Logical Repair Practices

Tuesday, 29. May 2012

My God, can it all be the same?

Seems like most of my job now a days is looking at large systems and isolating problem areas. Things like performance problems, data corruption, or even failure analysis. Many of these systems have several independently managed processes, all tied together in a single forward facing application. Over the years, I’ve developed some methods of approaching system failures and problems that gives me a better chance of quickly evaluating and repairing the issues that plague these systems. I used to believe that these methods were only valid on larger system models, then, one day, a colleague of mine and I were sitting in a small coffee house discussing a problem they were having with one of the desktops they manage. While we exchanged ideas, I suddenly realized that I was using the same mental process on this little desktop as I did with the large cluster systems.

Size Really Doesn’t Matter.

It is really true! At least in this context. The size of the system (or the problem) is irrelevant to the method used to evaluate it. This is true in anything. The only requirement is that you understand how the system works. If you are having problems with your washing machine, and you don’t have a basic idea what all the components in the washing machine are, and what each component’s basic function is, you probably don’t want to try to fix your washing machine if it stops working. That’s not to say that you can’t fix a problem with your washing machine, even with limited knowledge of how all the sub systems work. If it doesn’t turn on, I would hope that everyone reading this would verify that it was plugged in, and that the plug it was plugged into works. I’d also guess if it was leaking all over the floor, most of you would look to see if the drain hose is in the drain pipe. You might even verify that none of the hoses on the outside of the washing machine were leaking. This simple idea, the idea of breaking down things into a testable size, is the foundation of logical diagnostics and repair.

Logical Diagnostics.

What is ‘Logical Diagnostics’? That’s the act of looking at a problem and logically validating sub systems until you locate a failure point. Wow, although well stated, that’s a real mouth full… Let’s see if we can break this down into digestible pieces.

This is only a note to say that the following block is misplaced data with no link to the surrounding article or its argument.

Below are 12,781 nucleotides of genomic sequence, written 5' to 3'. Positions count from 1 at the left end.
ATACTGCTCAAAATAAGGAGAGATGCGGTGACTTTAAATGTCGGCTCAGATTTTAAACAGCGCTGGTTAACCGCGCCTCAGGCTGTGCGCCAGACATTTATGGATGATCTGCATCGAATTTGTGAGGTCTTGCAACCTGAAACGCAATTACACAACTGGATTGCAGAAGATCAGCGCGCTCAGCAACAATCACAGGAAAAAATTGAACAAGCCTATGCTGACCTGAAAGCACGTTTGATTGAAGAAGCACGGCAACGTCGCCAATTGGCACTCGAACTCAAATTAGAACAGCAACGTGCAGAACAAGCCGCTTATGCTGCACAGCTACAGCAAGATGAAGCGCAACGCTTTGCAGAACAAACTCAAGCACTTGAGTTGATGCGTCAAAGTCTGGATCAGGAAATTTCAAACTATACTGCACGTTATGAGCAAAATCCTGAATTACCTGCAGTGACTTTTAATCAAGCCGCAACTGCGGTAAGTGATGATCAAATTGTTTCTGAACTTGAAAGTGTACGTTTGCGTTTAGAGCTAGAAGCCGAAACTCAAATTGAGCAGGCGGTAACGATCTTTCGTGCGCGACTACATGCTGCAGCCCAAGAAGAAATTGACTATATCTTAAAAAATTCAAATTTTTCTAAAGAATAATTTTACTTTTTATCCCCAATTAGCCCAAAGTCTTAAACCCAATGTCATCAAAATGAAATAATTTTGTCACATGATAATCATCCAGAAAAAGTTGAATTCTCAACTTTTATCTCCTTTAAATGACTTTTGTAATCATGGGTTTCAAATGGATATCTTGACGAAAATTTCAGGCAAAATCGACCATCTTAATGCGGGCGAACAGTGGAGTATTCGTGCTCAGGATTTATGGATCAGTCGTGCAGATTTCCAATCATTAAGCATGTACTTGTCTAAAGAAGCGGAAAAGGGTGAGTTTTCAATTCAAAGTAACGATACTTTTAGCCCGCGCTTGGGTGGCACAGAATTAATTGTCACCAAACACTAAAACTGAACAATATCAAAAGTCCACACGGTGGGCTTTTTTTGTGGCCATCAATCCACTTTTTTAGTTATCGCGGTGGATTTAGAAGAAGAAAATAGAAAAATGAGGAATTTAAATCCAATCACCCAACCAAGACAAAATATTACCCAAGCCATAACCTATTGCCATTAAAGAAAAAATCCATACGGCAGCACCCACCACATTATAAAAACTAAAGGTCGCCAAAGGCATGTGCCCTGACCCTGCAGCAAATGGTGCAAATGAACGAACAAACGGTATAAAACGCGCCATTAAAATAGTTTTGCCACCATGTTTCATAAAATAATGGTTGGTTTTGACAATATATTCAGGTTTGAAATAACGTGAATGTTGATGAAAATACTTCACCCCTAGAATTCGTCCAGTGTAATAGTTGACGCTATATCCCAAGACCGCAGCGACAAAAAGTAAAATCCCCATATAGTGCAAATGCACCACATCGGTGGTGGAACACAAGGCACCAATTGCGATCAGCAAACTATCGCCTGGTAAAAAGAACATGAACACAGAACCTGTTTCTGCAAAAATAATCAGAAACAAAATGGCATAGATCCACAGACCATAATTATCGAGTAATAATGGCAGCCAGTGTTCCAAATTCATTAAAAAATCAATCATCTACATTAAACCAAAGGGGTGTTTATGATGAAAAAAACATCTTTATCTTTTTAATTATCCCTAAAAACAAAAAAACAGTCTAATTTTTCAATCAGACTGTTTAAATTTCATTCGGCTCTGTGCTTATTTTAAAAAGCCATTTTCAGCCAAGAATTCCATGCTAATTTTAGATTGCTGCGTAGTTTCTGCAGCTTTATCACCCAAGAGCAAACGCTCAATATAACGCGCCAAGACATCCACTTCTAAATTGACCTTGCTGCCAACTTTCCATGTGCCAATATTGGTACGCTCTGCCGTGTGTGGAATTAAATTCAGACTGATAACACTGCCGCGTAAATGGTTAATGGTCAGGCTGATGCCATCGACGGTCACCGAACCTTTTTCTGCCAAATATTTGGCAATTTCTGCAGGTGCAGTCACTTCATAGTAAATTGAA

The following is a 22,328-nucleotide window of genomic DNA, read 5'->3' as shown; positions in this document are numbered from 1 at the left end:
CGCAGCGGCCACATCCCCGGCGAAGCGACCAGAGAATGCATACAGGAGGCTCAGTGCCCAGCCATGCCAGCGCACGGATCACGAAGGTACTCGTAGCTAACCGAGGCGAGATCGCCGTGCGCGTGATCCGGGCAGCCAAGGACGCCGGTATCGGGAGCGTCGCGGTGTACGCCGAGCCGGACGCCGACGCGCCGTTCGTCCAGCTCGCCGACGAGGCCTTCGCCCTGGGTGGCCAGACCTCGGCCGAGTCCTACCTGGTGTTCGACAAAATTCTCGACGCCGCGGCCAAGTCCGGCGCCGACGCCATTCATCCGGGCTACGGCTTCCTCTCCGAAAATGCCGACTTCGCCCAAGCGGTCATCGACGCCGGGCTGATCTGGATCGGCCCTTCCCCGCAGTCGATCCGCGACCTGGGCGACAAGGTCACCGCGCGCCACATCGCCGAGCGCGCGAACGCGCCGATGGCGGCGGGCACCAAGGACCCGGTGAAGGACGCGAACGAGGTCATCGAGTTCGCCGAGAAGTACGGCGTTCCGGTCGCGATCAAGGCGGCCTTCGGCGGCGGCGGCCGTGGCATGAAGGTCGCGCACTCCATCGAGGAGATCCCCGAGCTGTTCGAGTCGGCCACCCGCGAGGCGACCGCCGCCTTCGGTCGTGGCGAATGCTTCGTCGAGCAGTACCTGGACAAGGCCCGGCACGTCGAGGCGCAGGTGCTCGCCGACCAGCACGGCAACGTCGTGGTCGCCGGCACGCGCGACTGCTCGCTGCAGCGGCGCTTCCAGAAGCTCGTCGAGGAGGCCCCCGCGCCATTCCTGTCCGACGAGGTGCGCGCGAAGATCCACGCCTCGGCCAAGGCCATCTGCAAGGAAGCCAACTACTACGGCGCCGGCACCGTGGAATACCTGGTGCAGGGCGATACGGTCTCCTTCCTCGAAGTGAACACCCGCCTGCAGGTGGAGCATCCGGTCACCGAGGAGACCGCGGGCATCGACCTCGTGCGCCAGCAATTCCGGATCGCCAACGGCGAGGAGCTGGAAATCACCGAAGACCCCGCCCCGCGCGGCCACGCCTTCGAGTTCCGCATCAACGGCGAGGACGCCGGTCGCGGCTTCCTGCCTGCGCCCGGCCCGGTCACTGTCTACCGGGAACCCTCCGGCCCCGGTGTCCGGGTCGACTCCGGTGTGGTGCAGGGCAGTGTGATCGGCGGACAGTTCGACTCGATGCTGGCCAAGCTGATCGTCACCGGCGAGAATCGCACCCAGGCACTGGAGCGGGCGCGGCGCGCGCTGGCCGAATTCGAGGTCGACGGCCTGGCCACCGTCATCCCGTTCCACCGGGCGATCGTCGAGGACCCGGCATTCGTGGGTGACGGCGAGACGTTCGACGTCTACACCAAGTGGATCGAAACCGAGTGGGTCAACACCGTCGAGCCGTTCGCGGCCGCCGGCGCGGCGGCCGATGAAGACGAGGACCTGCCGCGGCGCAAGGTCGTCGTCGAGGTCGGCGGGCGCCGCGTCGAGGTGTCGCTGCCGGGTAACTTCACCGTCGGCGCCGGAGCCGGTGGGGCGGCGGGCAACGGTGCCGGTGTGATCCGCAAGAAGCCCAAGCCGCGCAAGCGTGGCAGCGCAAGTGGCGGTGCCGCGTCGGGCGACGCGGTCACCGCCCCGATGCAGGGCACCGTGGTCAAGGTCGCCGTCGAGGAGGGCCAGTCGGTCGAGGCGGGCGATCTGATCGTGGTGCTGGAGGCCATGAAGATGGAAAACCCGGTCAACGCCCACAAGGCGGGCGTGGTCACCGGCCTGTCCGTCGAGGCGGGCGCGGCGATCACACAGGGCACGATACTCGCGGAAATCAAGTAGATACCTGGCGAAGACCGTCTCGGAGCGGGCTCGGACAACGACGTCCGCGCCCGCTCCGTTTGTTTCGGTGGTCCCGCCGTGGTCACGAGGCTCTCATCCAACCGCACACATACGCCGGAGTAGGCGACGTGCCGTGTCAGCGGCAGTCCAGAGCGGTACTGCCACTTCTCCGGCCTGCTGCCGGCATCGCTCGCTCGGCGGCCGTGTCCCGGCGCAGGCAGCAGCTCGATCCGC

• Ignore the impossible.
  • Divide and conquer.
  • Verify to eliminate.
  • Confirm all repairs.

Ignore the impossible.

If you are trying to figure out why a system can’t get onto the internet, defragging the hard drive probably won’t help. Rebooting once is probably a good idea, but rebooting a second time because you still didn’t find anything wrong is probably a waist of time. Let’s say you have a monitor with no power light on it, would it make sense to replace the VGA cable? NO! This is not to say that you don’t have a bad VGA cable, but you can’t test that until the monitor is on. Ignoring the impossible saves you valuable time in finding the real problem.

Divide and conquer.

Let’s take our no display problem. The power indicator light on the monitor is off. We can safely assume that we need to figure out if the problem is one of the following:

  • Bad monitor
  • Bad power cord
  • Power unplugged

So, where do we start? I would divide my testing into two parts. I would first verify the power is plugged in (on both sides) and that there is power at the wall. If both those things were true, I would then install a different monitor to test if the monitor was bad. By dividing the problem in half, I can easily confirm what things are working properly.

Verify to eliminate.

You notice that I said ‘confirm what things are working properly’? I didn’t say ‘find what was broken’. Why? Because when you are looking for the source of a problem, you do it by the process of elimination. Testing to verify that all the things that might be causing the problem, are working properly. And just because you find a problem, doesn’t mean it’s the only one! I have seen cases where a blown monitor can take out a circuit breaker. Never assume that the first problem you find, is the only one you need to fix to correct the problem you’re working on.

Confirm all repairs.

I’ve often said that the difference between a good technician and a bad one, is 5 Minutes. Always check and verify your work to insure that everything is working correctly. Verifying that you haven’t forgotten something will keep you from having to come back to fix the same problem.

Always remember, your basic knowledge is your best asset.

Most importantly, your knowledge of the different sub systems that make up the total system you are working on  should considered paramount in correcting a problem. Any tech worth his salt knows that you only need to understand 20% of how a device functions to fix a problem… Thing is, you never know what 20% you need to know to fix the particular problem you are working on. Understanding how to setup and check systems is important, but not nearly as important as understanding why you are doing it that way in the first place!

— Stu



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